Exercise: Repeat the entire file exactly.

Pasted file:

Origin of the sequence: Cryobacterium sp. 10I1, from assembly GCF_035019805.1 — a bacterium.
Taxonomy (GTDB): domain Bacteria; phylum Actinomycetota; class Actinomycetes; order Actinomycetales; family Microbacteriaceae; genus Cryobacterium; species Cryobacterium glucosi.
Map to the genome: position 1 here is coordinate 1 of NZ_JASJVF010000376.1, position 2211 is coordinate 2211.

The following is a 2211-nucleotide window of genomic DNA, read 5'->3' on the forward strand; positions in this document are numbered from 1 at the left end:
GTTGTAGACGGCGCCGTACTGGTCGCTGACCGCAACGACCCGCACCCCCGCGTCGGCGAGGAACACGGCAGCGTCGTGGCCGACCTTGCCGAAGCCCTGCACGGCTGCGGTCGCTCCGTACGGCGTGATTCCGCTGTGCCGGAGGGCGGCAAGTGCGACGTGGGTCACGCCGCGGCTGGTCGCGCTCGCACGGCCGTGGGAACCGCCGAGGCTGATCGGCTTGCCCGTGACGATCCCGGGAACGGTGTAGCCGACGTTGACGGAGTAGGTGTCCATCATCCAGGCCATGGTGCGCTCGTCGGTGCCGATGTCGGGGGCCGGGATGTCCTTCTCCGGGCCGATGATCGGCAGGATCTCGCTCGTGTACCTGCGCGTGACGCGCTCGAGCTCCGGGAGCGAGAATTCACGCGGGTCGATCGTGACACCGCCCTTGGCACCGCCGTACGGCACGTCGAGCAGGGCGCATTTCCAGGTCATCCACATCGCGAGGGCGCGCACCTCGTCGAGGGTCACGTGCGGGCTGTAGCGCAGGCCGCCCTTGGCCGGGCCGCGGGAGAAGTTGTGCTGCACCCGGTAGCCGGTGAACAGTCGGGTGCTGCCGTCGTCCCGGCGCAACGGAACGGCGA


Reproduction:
Origin of the sequence: Cryobacterium sp. 10I1, from assembly GCF_035019805.1 — a bacterium.
Taxonomy (GTDB): domain Bacteria; phylum Actinomycetota; class Actinomycetes; order Actinomycetales; family Microbacteriaceae; genus Cryobacterium; species Cryobacterium glucosi.
Map to the genome: position 1 here is coordinate 1 of NZ_JASJVF010000376.1, position 2211 is coordinate 2211.

The following is a 2211-nucleotide window of genomic DNA, read 5'->3' on the forward strand; positions in this document are numbered from 1 at the left end:
GTTGTAGACGGCGCCGTACTGGTCGCTGACCGCAACGACCCGCACCCCCGCGTCGGCGAGGAACACGGCAGCGTCGTGGCCGACCTTGCCGAAGCCCTGCACGGCTGCGGTCGCTCCGTACGGCGTGATTCCGCTGTGCCGGAGGGCGGCAAGTGCGACGTGGGTCACGCCGCGGCTGGTCGCGCTCGCACGGCCGTGGGAACCGCCGAGGCTGATCGGCTTGCCCGTGACGATCCCGGGAACGGTGTAGCCGACGTTGACGGAGTAGGTGTCCATCATCCAGGCCATGGTGCGCTCGTCGGTGCCGATGTCGGGGGCCGGGATGTCCTTCTCCGGGCCGATGATCGGCAGGATCTCGCTCGTGTACCTGCGCGTGACGCGCTCGAGCTCCGGGAGCGAGAATTCACGCGGGTCGATCGTGACACCGCCCTTGGCACCGCCGTACGGCACGTCGAGCAGGGCGCATTTCCAGGTCATCCACATCGCGAGGGCGCGCACCTCGTCGAGGGTCACGTGCGGGCTGTAGCGCAGGCCGCCCTTGGCCGGGCCGCGGGAGAAGTTGTGCTGCACCCGGTAGCCGGTGAACAGTCGGGTGCTGCCGTCGTCCCGGCGCAACGGAACGGCGA